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London, Ont. mayor meeting with peers to discuss next steps after Ontario passes Bill 23

Click to play video: 'Ontario’s new housing law passes despite growing opposition'
Ontario’s new housing law passes despite growing opposition
WATCH: Despite passing into law, municipalities are still hopeful changes will be made to the Ford government’s Bill 23. But there are differing opinions on just how much pressure to put on the government. Matthew Bingley reports – Nov 28, 2022

London, Ont. Mayor Josh Morgan says he’ll meet with his peers later this week to discuss next steps after Ontario passed the controversial Bill 23 on Monday.

Also known as the More Homes Built Faster Act, Bill 23 aims to speed up home construction in the province through a wide array of measures, including cuts to development charges, which are fees imposed by cities on new builds in order to pay for new infrastructure.

In a report last week to city council, city staff estimated the bill’s cuts to development charges could cost London more than $97 million over a five-year period, adding that the bill would shift the burden of paying for new infrastructure to taxpayers and other alternative funding sources.

The report was shared to a special meeting of council last week, which was called by Morgan in order to give council time to provide feedback to the province prior to the bill’s passing.

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“We need growth to pay for growth and that’s one of the challenges that we have with this bill — this starts to give discounts and rebates on the (development charges) side and that’s really going to hurt us financially in the long run,” Morgan told Global News.

“This is not just a City of London position, this is something that mayors across the province are echoing.”

While he had hoped the province would’ve consulted with municipalities before passing the bill, Morgan says the conversation doesn’t end there.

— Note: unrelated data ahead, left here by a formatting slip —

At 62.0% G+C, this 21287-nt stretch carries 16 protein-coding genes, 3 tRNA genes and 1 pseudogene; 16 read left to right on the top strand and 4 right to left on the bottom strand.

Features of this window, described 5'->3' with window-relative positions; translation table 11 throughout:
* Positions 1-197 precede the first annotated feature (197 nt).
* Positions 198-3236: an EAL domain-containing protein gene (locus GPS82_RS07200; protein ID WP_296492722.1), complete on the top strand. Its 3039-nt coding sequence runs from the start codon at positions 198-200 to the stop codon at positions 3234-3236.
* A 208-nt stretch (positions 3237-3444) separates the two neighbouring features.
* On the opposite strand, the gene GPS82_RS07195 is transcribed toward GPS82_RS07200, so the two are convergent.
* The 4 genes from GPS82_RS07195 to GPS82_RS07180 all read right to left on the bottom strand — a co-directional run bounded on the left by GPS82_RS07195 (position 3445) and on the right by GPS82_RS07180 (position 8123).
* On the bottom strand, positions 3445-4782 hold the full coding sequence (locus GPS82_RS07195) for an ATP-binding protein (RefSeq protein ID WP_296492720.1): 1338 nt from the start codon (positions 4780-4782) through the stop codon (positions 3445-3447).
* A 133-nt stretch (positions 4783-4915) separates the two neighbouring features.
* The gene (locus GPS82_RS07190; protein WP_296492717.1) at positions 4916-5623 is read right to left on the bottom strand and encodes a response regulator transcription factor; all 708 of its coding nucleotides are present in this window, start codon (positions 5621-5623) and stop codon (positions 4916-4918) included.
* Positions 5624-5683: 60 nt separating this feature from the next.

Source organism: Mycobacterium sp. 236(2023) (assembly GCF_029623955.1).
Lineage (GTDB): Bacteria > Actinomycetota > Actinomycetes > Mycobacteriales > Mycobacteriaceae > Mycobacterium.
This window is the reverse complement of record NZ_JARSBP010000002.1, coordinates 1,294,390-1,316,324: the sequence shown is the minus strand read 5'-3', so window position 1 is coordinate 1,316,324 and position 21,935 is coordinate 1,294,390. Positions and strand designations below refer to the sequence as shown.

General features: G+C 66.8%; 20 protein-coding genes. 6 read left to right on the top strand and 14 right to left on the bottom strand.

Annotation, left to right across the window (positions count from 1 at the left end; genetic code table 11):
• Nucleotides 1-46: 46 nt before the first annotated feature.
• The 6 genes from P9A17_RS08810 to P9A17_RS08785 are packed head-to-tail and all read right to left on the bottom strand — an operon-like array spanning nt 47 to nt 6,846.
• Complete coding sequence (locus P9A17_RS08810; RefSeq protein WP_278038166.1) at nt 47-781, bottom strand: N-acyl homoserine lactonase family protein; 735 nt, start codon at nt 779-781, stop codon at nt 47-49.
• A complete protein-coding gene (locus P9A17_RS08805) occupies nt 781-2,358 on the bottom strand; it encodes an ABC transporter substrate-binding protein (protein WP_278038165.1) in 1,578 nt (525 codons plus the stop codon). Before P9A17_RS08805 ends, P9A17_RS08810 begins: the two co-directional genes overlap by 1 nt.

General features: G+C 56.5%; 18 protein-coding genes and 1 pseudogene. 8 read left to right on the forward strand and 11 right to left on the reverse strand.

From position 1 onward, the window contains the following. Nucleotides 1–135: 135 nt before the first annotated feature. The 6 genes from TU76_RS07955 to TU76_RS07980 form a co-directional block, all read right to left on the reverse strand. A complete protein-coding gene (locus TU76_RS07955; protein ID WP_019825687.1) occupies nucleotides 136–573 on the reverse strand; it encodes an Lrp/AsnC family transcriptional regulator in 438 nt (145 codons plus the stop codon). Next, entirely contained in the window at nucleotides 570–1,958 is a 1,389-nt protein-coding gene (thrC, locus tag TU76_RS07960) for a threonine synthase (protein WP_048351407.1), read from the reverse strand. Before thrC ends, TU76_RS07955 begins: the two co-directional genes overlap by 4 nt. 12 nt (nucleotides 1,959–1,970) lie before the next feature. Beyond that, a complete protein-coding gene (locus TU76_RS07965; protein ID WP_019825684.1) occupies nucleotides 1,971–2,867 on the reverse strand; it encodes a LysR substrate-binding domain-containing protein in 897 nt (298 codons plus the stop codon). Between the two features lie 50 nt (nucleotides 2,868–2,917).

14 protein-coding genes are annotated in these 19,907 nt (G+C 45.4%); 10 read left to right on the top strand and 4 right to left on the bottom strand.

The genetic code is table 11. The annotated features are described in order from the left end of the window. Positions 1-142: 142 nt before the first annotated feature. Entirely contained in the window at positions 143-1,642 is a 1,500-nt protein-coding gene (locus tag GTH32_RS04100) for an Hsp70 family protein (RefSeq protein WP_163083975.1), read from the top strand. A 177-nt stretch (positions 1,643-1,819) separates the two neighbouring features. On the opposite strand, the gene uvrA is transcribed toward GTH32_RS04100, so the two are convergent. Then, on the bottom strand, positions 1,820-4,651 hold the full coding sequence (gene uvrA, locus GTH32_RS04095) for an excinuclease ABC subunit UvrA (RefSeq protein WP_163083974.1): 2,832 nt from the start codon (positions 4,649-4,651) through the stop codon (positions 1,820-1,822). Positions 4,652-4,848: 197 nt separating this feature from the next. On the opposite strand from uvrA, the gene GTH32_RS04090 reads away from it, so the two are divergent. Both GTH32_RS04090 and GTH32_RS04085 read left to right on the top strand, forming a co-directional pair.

Whether it’s considering amendments to the bill or looking at other ways to financially support municipalities, Morgan says he’s committed to working with the province to address his concerns.

Later this week, Morgan will meet with his fellow members of the Ontario’s Big City Mayors group, which consists of mayors of cities with a population of more than 100,000, to discuss how they plan to do so.

“The one thing that we’ve been very good at in this is keeping a unified voice because the concerns that mayors have are consistent across municipalities,” Morgan added.

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The projected financial toll for municipalities are just one of the concerns echoed in an outpouring of criticism for Bill 23 ahead of its passing on Monday.

The More Homes Built Faster Act reduces the role of conservation authorities, including limiting the areas they can consider when assessing development permissions, removing factors such as pollution and conservation of the land, as well as flood risk.

Diane-Laure Arjaliès is an associate professor at Ivey Business School and the leader of the school’s Sustainable Finance Lab, and says the bill carries dire consequences for the environment, such as “major impacts in terms of flooding, in terms of extreme weather events.”

“We’re not building a province that’s going to be economically resilient and is going to be ecologically resilient. I worry for the conservation authorities, but the conservation authorities are just a small part of the big picture here,” Arjaliès added.

“Given the science, given what we know about climate change and climate resiliency, it’s very surprising that a government … is making this kind of decision right now.”

Arjaliès, who had presented concerns and suggestions to the province earlier this month alongside her colleagues at Ivey’s Centre for Building Sustainable Value, says there are ways to speed up home construction without threatening the environment.

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Examples include prioritizing intensification in established neighbourhoods, encouraging office-to-residential conversion and adding ecological criteria to new builds.

“The research is really clear, there’s no opposition between protecting green infrastructure and having new development, they go hand-in-hand,” Arjaliès added.

The Ontario government says the bill will support its promise to build 1.5 million homes over the next 10 years and “removes unnecessary costs and cuts through red tape and other bottlenecks that stand in the way of new homes being built.”

— With files from The Canadian Press’ Allison Jones.

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